Location: Vegetable Crops ResearchTitle: Integrating spectroscopy with potato disease management
|COUTURE, JOHN - Purdue University|
|SINGH, ADITYA - University Of Florida|
|CHARKOWSKI, AMY - Colorado State University|
|GROVES, RUSSELL - University Of Wisconsin|
|TOWNSEND, PHIL - University Of Wisconsin|
Submitted to: Plant Disease
Publication Type: Peer Reviewed Journal
Publication Acceptance Date: 2/26/2018
Publication Date: 5/1/2018
Citation: Couture, J.J., Singh, A., Charkowski, A., Groves, R., Gray, S.M., Bethke, P.C., Townsend, P. 2018. Integrating spectroscopy with potato disease management. Plant Disease. https://doi.org/10.1094/PDIS-01-18-0054-RE.
Interpretive Summary: Spectral phenotyping, an imaging technology based on reflected light, is an effective and efficient method for the non-destructive characterization of plants. We examined the ability of leaf-based spectral phenotyping to 1) detect Potato virus Y (PVY) and physiological effects of the disease in visually asymptomatic plants, 2) classify different strains of PVY, and 3) identify specific potato varieties. The results of this study indicate that spectral phenotyping can be used to identify disease presence before the onset of visual symptoms, estimate specific biochemical and physiological responses to PVY, and discriminate between varieties of potato. These findings could be used by potato seed certification agencies to evaluate the incidence of PVY in seed lots and to identify seed lots that are mislabeled. Furthermore, this approach can be used by researchers who need to have a greater understanding of how PVY affects the physiology of virus infected plants.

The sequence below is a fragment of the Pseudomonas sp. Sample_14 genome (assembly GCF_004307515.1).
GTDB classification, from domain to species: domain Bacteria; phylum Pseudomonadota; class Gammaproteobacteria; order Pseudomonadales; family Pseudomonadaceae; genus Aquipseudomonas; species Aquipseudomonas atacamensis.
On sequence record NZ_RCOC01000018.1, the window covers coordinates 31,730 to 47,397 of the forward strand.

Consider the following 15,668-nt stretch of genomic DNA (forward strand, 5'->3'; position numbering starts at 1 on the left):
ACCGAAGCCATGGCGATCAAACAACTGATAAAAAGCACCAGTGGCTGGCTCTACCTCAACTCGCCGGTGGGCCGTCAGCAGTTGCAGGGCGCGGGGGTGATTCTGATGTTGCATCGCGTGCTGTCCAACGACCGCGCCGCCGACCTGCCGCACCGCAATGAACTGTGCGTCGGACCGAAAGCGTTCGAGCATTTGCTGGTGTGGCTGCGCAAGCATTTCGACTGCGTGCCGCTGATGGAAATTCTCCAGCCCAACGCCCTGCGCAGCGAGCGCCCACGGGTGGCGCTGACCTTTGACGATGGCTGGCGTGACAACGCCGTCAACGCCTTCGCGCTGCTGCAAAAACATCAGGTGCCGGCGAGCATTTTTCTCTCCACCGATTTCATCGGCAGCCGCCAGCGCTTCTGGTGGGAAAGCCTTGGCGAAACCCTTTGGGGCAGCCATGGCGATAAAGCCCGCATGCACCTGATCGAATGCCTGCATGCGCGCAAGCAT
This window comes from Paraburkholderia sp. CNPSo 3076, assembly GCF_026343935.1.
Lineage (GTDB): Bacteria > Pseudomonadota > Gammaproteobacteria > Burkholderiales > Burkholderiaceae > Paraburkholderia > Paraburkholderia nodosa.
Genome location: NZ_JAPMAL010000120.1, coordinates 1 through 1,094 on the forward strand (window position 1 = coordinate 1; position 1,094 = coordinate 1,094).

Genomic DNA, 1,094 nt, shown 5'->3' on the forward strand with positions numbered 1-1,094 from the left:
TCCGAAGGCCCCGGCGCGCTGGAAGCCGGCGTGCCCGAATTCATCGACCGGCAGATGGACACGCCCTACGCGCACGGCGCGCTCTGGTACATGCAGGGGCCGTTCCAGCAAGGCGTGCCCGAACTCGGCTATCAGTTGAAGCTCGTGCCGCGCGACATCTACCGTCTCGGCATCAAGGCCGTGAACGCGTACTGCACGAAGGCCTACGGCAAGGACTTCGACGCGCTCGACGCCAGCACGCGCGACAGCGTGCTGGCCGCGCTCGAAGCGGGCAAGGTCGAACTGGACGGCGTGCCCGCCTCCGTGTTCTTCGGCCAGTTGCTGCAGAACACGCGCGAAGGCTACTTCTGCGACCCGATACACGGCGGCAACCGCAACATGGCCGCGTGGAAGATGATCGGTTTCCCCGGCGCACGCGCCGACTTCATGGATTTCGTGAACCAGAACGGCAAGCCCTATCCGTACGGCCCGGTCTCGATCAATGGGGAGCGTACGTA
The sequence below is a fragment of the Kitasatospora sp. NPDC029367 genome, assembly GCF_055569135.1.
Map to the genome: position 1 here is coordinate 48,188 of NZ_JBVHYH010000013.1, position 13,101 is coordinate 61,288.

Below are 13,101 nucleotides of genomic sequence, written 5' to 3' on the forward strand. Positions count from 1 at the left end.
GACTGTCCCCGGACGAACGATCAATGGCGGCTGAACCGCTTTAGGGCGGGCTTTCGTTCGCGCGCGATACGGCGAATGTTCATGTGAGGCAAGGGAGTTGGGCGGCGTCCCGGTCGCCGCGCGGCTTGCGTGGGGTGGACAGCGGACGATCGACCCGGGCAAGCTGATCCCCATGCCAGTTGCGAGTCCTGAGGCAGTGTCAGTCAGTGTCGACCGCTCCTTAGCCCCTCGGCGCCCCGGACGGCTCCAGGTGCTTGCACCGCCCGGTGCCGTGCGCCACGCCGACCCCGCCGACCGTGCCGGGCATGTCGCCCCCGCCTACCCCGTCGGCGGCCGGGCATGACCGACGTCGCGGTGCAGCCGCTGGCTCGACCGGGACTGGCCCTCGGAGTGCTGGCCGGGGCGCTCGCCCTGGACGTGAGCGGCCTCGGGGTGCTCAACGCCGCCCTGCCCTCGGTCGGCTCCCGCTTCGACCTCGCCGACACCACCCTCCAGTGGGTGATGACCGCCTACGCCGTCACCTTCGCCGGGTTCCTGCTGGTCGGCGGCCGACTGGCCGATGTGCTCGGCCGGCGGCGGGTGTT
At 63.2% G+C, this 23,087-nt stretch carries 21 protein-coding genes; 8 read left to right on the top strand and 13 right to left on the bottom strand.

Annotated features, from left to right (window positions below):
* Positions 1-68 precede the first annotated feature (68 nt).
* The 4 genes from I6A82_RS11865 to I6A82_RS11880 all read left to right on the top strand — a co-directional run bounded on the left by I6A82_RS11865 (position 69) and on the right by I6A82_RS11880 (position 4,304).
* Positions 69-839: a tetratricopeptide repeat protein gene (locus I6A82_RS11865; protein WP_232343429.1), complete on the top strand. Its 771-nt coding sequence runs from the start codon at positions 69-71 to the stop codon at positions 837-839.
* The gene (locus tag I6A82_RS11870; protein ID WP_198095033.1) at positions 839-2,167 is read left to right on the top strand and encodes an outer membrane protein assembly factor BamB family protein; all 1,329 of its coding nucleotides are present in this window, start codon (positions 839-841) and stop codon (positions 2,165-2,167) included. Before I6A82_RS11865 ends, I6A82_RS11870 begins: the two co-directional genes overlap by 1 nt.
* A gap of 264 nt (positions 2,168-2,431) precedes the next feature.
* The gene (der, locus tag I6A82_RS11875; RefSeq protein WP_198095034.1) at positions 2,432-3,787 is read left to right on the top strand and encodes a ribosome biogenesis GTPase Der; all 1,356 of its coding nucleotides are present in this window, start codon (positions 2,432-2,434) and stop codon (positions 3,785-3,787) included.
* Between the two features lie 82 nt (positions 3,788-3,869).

Technical Abstract: Spectral phenotyping is an effective and efficient method for the non-destructive characterization of plant biochemical and physiological status. We examined the ability of full range (350-2500 nm), foliar spectral data to 1) detect Potato virus Y (PVY) and physiological effects of the disease in visually asymptomatic plants, 2) classify different strains of PVY, and 3) identify specific potato varieties. Across varieties, foliar spectral profiles of PVY-infected leaves were statistically different (F=96.1, P=<0.001) from non-infected leaves. Partial-least squares discriminate analysis (PLS-DA) accurately classified leaves as PVY-infected (validation kappa=0.73) and the shortwave infrared spectral regions displayed the strongest correlations with infection status. While spectral profiles of different PVY strains were statistically different (F=6.4, P=<0.001), PLS-DA did not classify different strains well (validation kappa = 0.12). Spectroscopic retrievals revealed that PVY infection decreased photosynthetic capacity and increased leaf lignin content. Spectral profiles of potato varieties also differed (F=9.2, P=<0.001); while average spectral classification was high (validation kappa=0.76), the accuracy of classification varied among varieties. Our study expands the current knowledge base by 1) identifying disease presence before the onset of visual symptoms, 2) providing specific biochemical and physiological responses to PVY, and 3) discriminating between multiple varieties within a single plant species.